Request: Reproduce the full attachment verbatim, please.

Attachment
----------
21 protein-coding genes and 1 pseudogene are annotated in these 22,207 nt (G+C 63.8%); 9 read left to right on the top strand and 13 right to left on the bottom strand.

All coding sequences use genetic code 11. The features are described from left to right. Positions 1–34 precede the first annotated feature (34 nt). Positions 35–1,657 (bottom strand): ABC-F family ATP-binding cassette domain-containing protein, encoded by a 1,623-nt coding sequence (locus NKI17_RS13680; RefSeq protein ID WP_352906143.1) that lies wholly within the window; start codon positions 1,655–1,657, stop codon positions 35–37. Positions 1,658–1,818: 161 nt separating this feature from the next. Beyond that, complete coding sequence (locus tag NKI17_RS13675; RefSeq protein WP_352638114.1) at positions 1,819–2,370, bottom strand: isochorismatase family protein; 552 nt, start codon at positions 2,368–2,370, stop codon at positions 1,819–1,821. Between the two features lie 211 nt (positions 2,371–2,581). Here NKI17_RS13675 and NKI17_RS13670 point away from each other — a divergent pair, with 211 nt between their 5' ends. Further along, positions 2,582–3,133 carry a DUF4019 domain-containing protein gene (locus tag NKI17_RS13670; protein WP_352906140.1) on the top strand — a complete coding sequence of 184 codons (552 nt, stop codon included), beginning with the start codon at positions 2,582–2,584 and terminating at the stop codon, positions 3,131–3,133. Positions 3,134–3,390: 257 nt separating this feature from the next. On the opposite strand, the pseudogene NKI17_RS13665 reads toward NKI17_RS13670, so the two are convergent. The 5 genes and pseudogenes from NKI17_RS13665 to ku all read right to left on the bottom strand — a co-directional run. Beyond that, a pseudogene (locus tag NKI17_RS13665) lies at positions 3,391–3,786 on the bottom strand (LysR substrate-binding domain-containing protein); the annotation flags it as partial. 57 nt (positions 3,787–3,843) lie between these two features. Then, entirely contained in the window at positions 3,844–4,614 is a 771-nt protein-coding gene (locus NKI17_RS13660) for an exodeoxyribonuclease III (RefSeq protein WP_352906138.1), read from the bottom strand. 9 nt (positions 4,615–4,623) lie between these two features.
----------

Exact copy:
21 protein-coding genes and 1 pseudogene are annotated in these 22,207 nt (G+C 63.8%); 9 read left to right on the top strand and 13 right to left on the bottom strand.

All coding sequences use genetic code 11. The features are described from left to right. Positions 1–34 precede the first annotated feature (34 nt). Positions 35–1,657 (bottom strand): ABC-F family ATP-binding cassette domain-containing protein, encoded by a 1,623-nt coding sequence (locus NKI17_RS13680; RefSeq protein ID WP_352906143.1) that lies wholly within the window; start codon positions 1,655–1,657, stop codon positions 35–37. Positions 1,658–1,818: 161 nt separating this feature from the next. Beyond that, complete coding sequence (locus tag NKI17_RS13675; RefSeq protein WP_352638114.1) at positions 1,819–2,370, bottom strand: isochorismatase family protein; 552 nt, start codon at positions 2,368–2,370, stop codon at positions 1,819–1,821. Between the two features lie 211 nt (positions 2,371–2,581). Here NKI17_RS13675 and NKI17_RS13670 point away from each other — a divergent pair, with 211 nt between their 5' ends. Further along, positions 2,582–3,133 carry a DUF4019 domain-containing protein gene (locus tag NKI17_RS13670; protein WP_352906140.1) on the top strand — a complete coding sequence of 184 codons (552 nt, stop codon included), beginning with the start codon at positions 2,582–2,584 and terminating at the stop codon, positions 3,131–3,133. Positions 3,134–3,390: 257 nt separating this feature from the next. On the opposite strand, the pseudogene NKI17_RS13665 reads toward NKI17_RS13670, so the two are convergent. The 5 genes and pseudogenes from NKI17_RS13665 to ku all read right to left on the bottom strand — a co-directional run. Beyond that, a pseudogene (locus tag NKI17_RS13665) lies at positions 3,391–3,786 on the bottom strand (LysR substrate-binding domain-containing protein); the annotation flags it as partial. 57 nt (positions 3,787–3,843) lie between these two features. Then, entirely contained in the window at positions 3,844–4,614 is a 771-nt protein-coding gene (locus NKI17_RS13660) for an exodeoxyribonuclease III (RefSeq protein WP_352906138.1), read from the bottom strand. 9 nt (positions 4,615–4,623) lie between these two features.